The Central Plan
Our president has one, unfortunately

(Roman Genn)


Conservatives recoiled when Barack Obama declared his desire to “spread the wealth,” the phrase being redolent of Johnsonian welfare-statism, and many on the right promptly denounced him as a “socialist.” But that is silly: Being a spread-the-wealther does not make one a socialist — it makes one a conventional politician in a modern liberal democracy (alas). Being a central planner makes one a socialist, socialism being the philosophy of imposing central planning on an economy in place of markets, and it is on that count that President Obama may be indicted and convicted of practicing the dark arts of socialism. From his hallmark health-care legislation to his broader economic philosophy, President Obama is the most committed central planner to occupy the Oval Office since Woodrow Wilson.

There are two species of central planner: the authoritarian and the progressive. Each species has its distinctive markings and characteristic habits: The markings of the authoritarian central planner are epaulets and a peaked cap, and generally some braid about the shoulders, and his distinctive habit is putting his boot on your face (forever). The progressive species is generally to be found in blue suits talking jabberwocky in front of joint sessions of Congress. Obama is a specimen of this latter type, though the two species share a preoccupation with quantifiable economic abstractions divorced from real-world economic activity. The presence of figures is soothing to the central planner, as it enables him to present to the public as science (remember Friedrich Engels and his “scientific socialism”) what is in fact merely political occultism. It is for this reason that Barack Obama’s forceful economic declarations — exports shall be x! unemployment shall be y! — are to conservative ears indistinguishable from those found in the five-year plans of various single-party states — the wheat crop shall be x! the potato harvest shall be y!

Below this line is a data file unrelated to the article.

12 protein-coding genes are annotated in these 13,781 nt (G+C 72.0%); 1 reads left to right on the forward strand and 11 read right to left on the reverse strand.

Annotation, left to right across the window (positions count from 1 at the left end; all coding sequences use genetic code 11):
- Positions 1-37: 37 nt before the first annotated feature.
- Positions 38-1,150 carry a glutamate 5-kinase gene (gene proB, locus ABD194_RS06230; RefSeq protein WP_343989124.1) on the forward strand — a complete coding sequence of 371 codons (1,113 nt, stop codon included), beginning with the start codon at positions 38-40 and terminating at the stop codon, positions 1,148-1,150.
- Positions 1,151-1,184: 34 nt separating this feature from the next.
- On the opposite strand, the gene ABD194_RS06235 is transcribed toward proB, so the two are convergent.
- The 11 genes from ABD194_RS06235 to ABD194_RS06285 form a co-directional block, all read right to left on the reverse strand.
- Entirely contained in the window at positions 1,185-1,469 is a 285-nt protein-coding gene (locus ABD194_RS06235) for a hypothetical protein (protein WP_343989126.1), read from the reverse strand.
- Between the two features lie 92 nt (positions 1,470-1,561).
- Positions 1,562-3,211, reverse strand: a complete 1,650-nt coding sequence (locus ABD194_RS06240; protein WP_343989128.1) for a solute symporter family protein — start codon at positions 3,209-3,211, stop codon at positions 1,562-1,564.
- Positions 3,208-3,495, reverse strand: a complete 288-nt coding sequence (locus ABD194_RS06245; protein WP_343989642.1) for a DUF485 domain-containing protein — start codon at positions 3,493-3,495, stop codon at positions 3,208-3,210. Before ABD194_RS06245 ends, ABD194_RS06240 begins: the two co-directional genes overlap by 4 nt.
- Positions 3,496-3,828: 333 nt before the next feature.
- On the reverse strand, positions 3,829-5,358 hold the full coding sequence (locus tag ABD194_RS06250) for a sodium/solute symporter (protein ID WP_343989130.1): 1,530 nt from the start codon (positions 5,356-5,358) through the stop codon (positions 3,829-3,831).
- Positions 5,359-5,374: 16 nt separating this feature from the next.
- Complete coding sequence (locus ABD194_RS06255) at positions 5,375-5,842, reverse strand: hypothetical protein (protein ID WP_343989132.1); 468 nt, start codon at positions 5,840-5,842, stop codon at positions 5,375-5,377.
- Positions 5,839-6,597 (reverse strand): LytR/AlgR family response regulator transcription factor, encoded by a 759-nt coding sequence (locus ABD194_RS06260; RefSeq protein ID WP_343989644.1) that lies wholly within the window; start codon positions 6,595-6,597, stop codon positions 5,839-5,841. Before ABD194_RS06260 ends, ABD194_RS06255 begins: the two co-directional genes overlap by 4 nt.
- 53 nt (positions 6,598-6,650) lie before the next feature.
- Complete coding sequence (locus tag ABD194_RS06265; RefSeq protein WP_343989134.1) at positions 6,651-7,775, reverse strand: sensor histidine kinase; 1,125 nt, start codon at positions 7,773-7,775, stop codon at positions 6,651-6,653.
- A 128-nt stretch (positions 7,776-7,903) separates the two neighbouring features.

March 5, 2012    |     Volume LXIV, No. 4

  • Santorum is the man to beat Barack Obama.
  • Our president has one, unfortunately.
  • The glory of the A-10 Thunderbolt II.
  • Elizabeth II, a monarch of whom Britain can be proud.
Books, Arts & Manners
  • Arthur Herman reviews Eisenhower in War and Peace, by Jean Edward Smith.
  • Daniel J. Mahoney reviews It Was a Long Time Ago, and It Never Happened Anyway: Russia and the Communist Past, by David Satter.
  • Joe Carter reviews The Case for Polarized Politics: Why America Needs Social Conservatism, by Jeffrey Bell.
  • Eugene Schlanger reviews Head Off & Split: Poems, by Nikky Finney.
  • Ross Douthat reviews The Woman in Black.
  • John Derbyshire tells a story from World War II.
The Long View  .  .  .  .  .  .  .  .  
Athwart  .  .  .  .  .  .  .  .  
Poetry  .  .  .  .  .  .  .  .  
Happy Warrior  .  .  .  .  .  .  .  .  
The Bent Pin  .  .  .  .  .  .  .  .